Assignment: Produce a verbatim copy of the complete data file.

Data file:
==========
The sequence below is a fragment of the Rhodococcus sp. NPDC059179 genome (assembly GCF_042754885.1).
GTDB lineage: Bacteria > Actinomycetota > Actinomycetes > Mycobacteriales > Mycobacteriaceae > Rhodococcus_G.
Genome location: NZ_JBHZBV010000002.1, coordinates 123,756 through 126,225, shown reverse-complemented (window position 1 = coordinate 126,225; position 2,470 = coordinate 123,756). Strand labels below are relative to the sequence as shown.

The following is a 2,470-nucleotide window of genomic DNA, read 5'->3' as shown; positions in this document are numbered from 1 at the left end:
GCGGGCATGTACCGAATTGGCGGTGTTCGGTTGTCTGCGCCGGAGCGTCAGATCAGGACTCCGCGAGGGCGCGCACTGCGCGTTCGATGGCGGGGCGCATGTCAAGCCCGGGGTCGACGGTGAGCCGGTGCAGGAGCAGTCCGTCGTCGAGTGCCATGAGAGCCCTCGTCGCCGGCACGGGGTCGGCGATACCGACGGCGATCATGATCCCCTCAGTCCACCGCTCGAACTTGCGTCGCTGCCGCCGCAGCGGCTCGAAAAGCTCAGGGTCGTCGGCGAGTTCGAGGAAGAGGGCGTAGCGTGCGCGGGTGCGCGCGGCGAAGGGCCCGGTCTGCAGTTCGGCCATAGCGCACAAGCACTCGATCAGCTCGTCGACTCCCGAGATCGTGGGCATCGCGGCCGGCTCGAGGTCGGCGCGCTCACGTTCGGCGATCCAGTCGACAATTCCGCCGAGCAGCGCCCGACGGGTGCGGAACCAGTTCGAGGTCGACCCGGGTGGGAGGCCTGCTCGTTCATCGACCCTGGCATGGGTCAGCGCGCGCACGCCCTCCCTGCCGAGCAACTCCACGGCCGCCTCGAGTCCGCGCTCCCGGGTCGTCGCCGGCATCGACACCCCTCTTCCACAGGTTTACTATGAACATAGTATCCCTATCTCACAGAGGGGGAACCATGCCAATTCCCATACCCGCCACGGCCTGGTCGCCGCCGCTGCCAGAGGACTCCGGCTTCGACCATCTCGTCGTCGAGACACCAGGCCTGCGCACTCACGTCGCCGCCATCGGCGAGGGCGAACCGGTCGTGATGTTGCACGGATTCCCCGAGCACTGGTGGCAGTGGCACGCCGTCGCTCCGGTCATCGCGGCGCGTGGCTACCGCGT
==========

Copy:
The sequence below is a fragment of the Rhodococcus sp. NPDC059179 genome (assembly GCF_042754885.1).
GTDB lineage: Bacteria > Actinomycetota > Actinomycetes > Mycobacteriales > Mycobacteriaceae > Rhodococcus_G.
Genome location: NZ_JBHZBV010000002.1, coordinates 123,756 through 126,225, shown reverse-complemented (window position 1 = coordinate 126,225; position 2,470 = coordinate 123,756). Strand labels below are relative to the sequence as shown.

The following is a 2,470-nucleotide window of genomic DNA, read 5'->3' as shown; positions in this document are numbered from 1 at the left end:
GCGGGCATGTACCGAATTGGCGGTGTTCGGTTGTCTGCGCCGGAGCGTCAGATCAGGACTCCGCGAGGGCGCGCACTGCGCGTTCGATGGCGGGGCGCATGTCAAGCCCGGGGTCGACGGTGAGCCGGTGCAGGAGCAGTCCGTCGTCGAGTGCCATGAGAGCCCTCGTCGCCGGCACGGGGTCGGCGATACCGACGGCGATCATGATCCCCTCAGTCCACCGCTCGAACTTGCGTCGCTGCCGCCGCAGCGGCTCGAAAAGCTCAGGGTCGTCGGCGAGTTCGAGGAAGAGGGCGTAGCGTGCGCGGGTGCGCGCGGCGAAGGGCCCGGTCTGCAGTTCGGCCATAGCGCACAAGCACTCGATCAGCTCGTCGACTCCCGAGATCGTGGGCATCGCGGCCGGCTCGAGGTCGGCGCGCTCACGTTCGGCGATCCAGTCGACAATTCCGCCGAGCAGCGCCCGACGGGTGCGGAACCAGTTCGAGGTCGACCCGGGTGGGAGGCCTGCTCGTTCATCGACCCTGGCATGGGTCAGCGCGCGCACGCCCTCCCTGCCGAGCAACTCCACGGCCGCCTCGAGTCCGCGCTCCCGGGTCGTCGCCGGCATCGACACCCCTCTTCCACAGGTTTACTATGAACATAGTATCCCTATCTCACAGAGGGGGAACCATGCCAATTCCCATACCCGCCACGGCCTGGTCGCCGCCGCTGCCAGAGGACTCCGGCTTCGACCATCTCGTCGTCGAGACACCAGGCCTGCGCACTCACGTCGCCGCCATCGGCGAGGGCGAACCGGTCGTGATGTTGCACGGATTCCCCGAGCACTGGTGGCAGTGGCACGCCGTCGCTCCGGTCATCGCGGCGCGTGGCTACCGCGT